Road Network Operations
& Intelligent Transport Systems
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Measuring Human Performance

Overall evaluation of ITS products and services is an important activity because the performance of the road user will depend crucially on the usability of the ITS. A benefit of improving the ease and efficiency of ITS technology, is increased user satisfaction. This can provide business advantages, particularly when users have a choice of ITS products or services. Poor usability of ITS, such as a poor user interface, or inadequate and misleading dynamic signage, may have safety implications in the road environment. Good usability will help to manage and predict road user behaviour and so help increase road network performance. For all these reasons, the performance of ITS in terms of its usability needs to be measured. (See Evaluation)

Measurement of Usability

Usability measurement requires assessment of the effectiveness, efficiency and satisfaction with which representative users carry out representative tasks in representative environments. This requires decisions to be made on the following key points:

  • what environment (context of use) is relevant
  • which metrics (measures) will be taken
  • what tools are required – such as stop-watch, questionnaire, driving simulator
  • what method will be used to make the measurements

Steps in performance measurement:

  • define the ITS to be tested (this may be a system in-use or a prototype/pilot)
  • decide what type of user will be considered (first time/infrequent or experienced user)
  • define other aspects of the typical context of use (See Context of Use)
  • decide on the particular functions or aspects of the ITS to be evaluated and the context for the evaluation
  • decide on the usability goals to be tested and their relative importance
  • prepare a plan for measuring a set of metrics (that assess the usability goals)
  • carry out the user tests
  • analyse the test data to derive and interpret the metrics
  • record the results and draw conclusions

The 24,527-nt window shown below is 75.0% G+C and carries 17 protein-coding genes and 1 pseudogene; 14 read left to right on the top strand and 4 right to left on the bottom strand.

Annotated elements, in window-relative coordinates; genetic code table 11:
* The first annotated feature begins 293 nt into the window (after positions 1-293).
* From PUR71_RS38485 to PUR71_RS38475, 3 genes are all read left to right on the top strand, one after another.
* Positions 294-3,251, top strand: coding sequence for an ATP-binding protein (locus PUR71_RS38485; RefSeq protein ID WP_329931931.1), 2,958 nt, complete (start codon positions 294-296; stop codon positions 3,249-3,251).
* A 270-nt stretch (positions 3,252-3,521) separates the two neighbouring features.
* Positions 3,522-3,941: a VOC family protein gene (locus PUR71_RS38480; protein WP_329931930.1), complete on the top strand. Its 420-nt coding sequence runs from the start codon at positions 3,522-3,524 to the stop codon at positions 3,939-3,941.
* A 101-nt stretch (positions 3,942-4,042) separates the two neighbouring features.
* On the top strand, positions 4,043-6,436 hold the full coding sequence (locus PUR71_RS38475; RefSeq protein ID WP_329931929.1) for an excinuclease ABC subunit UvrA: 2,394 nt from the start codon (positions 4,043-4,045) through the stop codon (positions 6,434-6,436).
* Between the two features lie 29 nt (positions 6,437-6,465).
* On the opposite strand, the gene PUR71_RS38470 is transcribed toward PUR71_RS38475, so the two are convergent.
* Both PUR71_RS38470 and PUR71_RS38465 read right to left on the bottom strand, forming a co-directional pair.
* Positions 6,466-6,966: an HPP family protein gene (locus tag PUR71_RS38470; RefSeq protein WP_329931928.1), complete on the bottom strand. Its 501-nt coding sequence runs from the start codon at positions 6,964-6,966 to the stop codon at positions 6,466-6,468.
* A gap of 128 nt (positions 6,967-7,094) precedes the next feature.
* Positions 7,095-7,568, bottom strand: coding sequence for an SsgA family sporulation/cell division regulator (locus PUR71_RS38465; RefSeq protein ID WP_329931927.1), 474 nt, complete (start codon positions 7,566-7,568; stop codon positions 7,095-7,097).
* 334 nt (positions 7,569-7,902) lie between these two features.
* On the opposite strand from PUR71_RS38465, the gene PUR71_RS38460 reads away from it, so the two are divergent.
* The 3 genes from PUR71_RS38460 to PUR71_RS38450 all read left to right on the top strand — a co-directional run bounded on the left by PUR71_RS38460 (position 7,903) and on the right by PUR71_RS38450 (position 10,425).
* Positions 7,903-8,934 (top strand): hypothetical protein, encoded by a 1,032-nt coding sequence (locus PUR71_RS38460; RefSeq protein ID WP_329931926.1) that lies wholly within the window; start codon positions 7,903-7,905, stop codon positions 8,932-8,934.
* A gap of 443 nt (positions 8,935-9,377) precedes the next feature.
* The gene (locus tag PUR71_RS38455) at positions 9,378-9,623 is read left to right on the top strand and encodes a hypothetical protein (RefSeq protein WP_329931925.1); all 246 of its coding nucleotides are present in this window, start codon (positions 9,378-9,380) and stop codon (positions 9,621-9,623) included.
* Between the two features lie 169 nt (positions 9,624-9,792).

The process of measuring human performance when the driver is interacting with ITS (particularly when using information and communication devices) can yield safety benefits – although there are challenges with this form of human performance measurement in this context.

Safety of Drivers’ ITS Interaction

Driver distraction (not focussing on the road ahead and the driving task) is an important issue for road safety. ITS products, such as information and communication devices, can greatly assist the driver (for example by indicating suitable routes) but ITS can also be an additional source of distraction. Distraction can make drivers less aware of other road users such as pedestrians and road workers and less observant of speed limits and traffic lights. (See Road Safety)

Measuring driving performance when interacting with ITS requires specialist equipment and expertise. Measurements made in laboratory settings and driving simulators may not be representative of real driving behaviour. This is because in real driving contexts drivers can choose when to interact (or not) with devices – and can modify their driving style to compensate to some extent for other demands on their attention. On-road measurements have to be designed to be unobtrusive and representative. Field Operational Tests (FOTs) can be designed accordingly and used to investigate both mature and innovative systems. FOTs can involve both professional and ordinary drivers according to the focus of investigation. A “naturalistic” driving study aims to unobtrusively record driver behaviour. Analysis of the drive record is used to identify safety-related events such as distraction, although the interpretation of results can be problematic and controversial.